First move advantage: Jean Loi

Jean Loi’s bold steps in Myanmar promise to position VDB Loi ahead of the game

Don Weinland
September 3, 2012

Jean Loi’s bold steps in Myanmar promise to position VDB Loi ahead of the game

By Don Weinland Photograph by Sam Jam
From the ground up: that is the message to multinationals scouring Myanmar’s investment climate for a go signal. Word of the country’s reforms after more than 20 years of isolation has spread and international corporations standing on the outside have put their ears against Myanmar’s teak door.
A former tax partner with PricewaterhouseCoopers, RSM Chio Lim in Singapore and DFDL, Jean Loi launched VDB Loi as managing partner in March.
Photography: Sam Jam
A former tax partner with PricewaterhouseCoopers, RSM Chio Lim in Singapore and DFDL, Jean Loi launched VDB Loi as managing partner in March.

The corporate view from within is more complex, says VDB Loi managing partner and owner Jean Loi, whose legal and tax advisory firm launched in Myanmar in July. Amid the media storm that has surrounded the so-called opening of Myanmar and the loosening of US and EU sanctions, few deals have been inked. Those who have made it to Yangon are telling the story of molding a business environment from a ball of clay.
“We’re doing everything from scratch,” Loi says at the firm’s flagship office in Phnom Penh. That means integrating a local legal and tax team based in Yangon. It means standing poised to take in rapid-fire changes in regulatory code and cultivating contacts with the policy makers steering reform.
Loi says the company is the first international tax and legal consultant with its feet on the ground in the nation, a step that could bring it to the forefront of the industry there. In the rest of the region, VDB Loi will compete with more established tax firms such as DFDL and PricewaterhouseCoopers, where it will look to carve out a specialised niche. In Myanmar, however, VDB Loi’s early foray could give it an advantage.
Myanmar’s legal and tax environment will not be easily navigated. The country is experiencing a windfall of reform. Business regulation should look considerably different in a year’s time.
On April 1, a series of tax reforms came into effect, to a degree demonstrating the Ministry of Finance and Revenue’s commitment to reshaping outdated regulation. The reforms lowered income tax rates for salaries earned in local currency and, most significantly, created flat rates on some corporate tax. Many of the codes had been untouched since 1990 or 1988.
It is an existential moment for the firm, which officially opened its doors in Phnom Penh only a few months earlier. VDB Loi is taking root in Myanmar with hopes of helping other companies do exactly the same. The lessons learnt now will be fodder for future consulting insight.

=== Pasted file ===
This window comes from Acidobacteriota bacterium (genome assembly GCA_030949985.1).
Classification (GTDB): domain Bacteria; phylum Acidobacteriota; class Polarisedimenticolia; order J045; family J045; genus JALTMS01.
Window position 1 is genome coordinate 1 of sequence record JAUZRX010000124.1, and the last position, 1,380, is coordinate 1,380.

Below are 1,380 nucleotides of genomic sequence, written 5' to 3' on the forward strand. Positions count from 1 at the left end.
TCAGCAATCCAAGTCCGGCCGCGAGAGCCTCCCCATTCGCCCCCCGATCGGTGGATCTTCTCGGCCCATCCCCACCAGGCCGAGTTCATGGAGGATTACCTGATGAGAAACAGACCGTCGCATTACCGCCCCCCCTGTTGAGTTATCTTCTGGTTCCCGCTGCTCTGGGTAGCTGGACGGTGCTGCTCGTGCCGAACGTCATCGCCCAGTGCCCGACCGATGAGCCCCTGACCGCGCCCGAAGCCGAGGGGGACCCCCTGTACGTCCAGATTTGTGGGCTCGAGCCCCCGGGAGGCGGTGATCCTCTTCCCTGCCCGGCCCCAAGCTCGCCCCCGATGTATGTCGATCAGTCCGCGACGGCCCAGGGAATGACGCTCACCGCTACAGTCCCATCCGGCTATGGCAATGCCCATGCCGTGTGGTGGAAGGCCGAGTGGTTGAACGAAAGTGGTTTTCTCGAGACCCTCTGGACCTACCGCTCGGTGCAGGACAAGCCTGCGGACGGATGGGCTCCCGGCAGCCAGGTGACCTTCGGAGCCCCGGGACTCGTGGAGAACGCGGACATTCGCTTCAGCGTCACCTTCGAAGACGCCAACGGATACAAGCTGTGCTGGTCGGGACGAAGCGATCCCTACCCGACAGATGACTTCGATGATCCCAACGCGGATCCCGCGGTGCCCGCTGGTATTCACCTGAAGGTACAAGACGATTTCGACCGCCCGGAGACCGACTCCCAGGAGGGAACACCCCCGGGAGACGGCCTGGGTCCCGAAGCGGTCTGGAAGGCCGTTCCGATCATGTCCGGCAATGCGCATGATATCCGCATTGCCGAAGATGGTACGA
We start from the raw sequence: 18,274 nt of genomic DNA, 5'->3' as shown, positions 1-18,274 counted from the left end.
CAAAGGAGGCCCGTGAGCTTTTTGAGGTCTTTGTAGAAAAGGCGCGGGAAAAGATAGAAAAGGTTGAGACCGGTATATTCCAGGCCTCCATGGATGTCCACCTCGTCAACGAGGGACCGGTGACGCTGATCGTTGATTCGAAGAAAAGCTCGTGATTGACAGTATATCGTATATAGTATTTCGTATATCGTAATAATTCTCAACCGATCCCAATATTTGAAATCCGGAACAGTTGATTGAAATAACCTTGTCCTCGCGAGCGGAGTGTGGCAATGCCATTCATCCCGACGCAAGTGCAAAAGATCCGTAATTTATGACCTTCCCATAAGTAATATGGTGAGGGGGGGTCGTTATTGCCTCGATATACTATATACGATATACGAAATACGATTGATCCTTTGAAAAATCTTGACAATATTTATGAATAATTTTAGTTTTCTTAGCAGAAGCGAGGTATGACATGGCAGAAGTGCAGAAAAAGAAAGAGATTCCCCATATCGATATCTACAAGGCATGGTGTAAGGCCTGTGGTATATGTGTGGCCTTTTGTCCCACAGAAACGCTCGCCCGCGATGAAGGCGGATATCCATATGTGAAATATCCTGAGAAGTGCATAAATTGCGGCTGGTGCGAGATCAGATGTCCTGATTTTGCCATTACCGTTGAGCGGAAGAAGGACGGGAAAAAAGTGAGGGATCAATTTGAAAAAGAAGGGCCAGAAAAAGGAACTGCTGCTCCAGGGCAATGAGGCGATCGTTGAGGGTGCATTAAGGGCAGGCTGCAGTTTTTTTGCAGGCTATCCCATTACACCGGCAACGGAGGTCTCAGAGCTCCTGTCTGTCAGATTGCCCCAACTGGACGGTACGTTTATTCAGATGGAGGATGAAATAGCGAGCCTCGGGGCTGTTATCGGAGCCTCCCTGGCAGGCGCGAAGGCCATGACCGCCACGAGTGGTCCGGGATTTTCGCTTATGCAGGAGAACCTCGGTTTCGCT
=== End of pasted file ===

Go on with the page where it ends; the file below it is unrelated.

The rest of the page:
Infrastructure in many areas of the country is abysmal. Power outages constrict productivity even in the country’s economic hubs. Office space is going for about $50 per square metre in Yangon, a price most multinationals will find incredibly high for the quality of the facilities. Myanmar has only two blocks of proper office space, leaving companies little choice but to operate out of villas and apartments, according to Loi.
Human resources has been one of VBD Loi’s biggest challenges thus far in Myanmar. Isolation has left the workforce stuck in its ways, Loi says. Stimulating a change in work ethic will take time and local staff will simply fall short of international standards.
Surprisingly enough, establishing an office in Yangon has not been any more challenging than setting up in Cambodia, Laos or Vietnam. This runs contrary to the image of Myanmar as the land of corrupt barriers and red tape. The country was ranked 180 out of 182 countries on Transparency International’s Corruption Perceptions Index in 2011, making it one of the most crooked business environments in the world.
In a sense, Myanmar is ahead of the game. When Loi arrived in Cambodia in 2002, the investment process required about six months of approvals, piles of documents and a thumbprint on every page. Stamps are being put to documents faster in Myanmar. Government approvals come on a much more discretionary basis due to a dearth of regulation, Loi says. A company can be set up in two months.
“It’s about your business case… The officer in charge needs to give you approval. That’s why you really need some good connections with the ministers to understand how this works.” In August, Loi took a meet-and-greet trip to Naypyidaw, Myanmar’s new and somewhat deserted capital, to help better the government relations that will be key to the company’s success.
While Myanmar will be integral to VDB Loi’s presence in the region, much of the company’s business will be in Cambodia, Indonesia, Laos, Singapore and Vietnam. The company formed early this year after a surprise breakaway from DFDL and will emphasise tax consulting, whereas regional competitors tend to be heavy on legal expertise. VDB Loi will look to make a mark on the industry in the region, Loi says. “We were not going to do this from a little villa down the road. We’re going to make this big.”

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